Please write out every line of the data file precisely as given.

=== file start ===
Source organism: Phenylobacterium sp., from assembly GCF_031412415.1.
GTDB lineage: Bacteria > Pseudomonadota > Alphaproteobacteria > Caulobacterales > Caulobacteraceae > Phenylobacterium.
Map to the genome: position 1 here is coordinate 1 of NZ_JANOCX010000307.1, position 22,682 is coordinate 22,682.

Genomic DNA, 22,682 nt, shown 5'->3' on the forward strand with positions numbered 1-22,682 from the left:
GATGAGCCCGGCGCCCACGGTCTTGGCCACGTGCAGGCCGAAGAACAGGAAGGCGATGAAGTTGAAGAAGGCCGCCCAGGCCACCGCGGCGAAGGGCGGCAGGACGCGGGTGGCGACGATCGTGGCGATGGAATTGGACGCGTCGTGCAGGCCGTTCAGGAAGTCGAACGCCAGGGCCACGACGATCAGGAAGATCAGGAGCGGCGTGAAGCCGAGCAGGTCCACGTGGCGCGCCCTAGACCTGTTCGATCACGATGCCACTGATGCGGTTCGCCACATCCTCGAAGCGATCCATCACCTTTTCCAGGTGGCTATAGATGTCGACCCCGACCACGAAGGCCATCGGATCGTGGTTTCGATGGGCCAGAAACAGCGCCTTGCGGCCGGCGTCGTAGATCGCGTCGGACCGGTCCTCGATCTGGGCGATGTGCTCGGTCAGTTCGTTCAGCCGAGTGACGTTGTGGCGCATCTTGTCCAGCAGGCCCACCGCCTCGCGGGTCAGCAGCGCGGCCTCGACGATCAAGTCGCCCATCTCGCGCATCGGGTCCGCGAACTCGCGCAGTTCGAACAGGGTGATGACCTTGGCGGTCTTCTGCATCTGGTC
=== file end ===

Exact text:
Source organism: Phenylobacterium sp., from assembly GCF_031412415.1.
GTDB lineage: Bacteria > Pseudomonadota > Alphaproteobacteria > Caulobacterales > Caulobacteraceae > Phenylobacterium.
Map to the genome: position 1 here is coordinate 1 of NZ_JANOCX010000307.1, position 22,682 is coordinate 22,682.

Genomic DNA, 22,682 nt, shown 5'->3' on the forward strand with positions numbered 1-22,682 from the left:
GATGAGCCCGGCGCCCACGGTCTTGGCCACGTGCAGGCCGAAGAACAGGAAGGCGATGAAGTTGAAGAAGGCCGCCCAGGCCACCGCGGCGAAGGGCGGCAGGACGCGGGTGGCGACGATCGTGGCGATGGAATTGGACGCGTCGTGCAGGCCGTTCAGGAAGTCGAACGCCAGGGCCACGACGATCAGGAAGATCAGGAGCGGCGTGAAGCCGAGCAGGTCCACGTGGCGCGCCCTAGACCTGTTCGATCACGATGCCACTGATGCGGTTCGCCACATCCTCGAAGCGATCCATCACCTTTTCCAGGTGGCTATAGATGTCGACCCCGACCACGAAGGCCATCGGATCGTGGTTTCGATGGGCCAGAAACAGCGCCTTGCGGCCGGCGTCGTAGATCGCGTCGGACCGGTCCTCGATCTGGGCGATGTGCTCGGTCAGTTCGTTCAGCCGAGTGACGTTGTGGCGCATCTTGTCCAGCAGGCCCACCGCCTCGCGGGTCAGCAGCGCGGCCTCGACGATCAAGTCGCCCATCTCGCGCATCGGGTCCGCGAACTCGCGCAGTTCGAACAGGGTGATGACCTTGGCGGTCTTCTGCATCTGGTC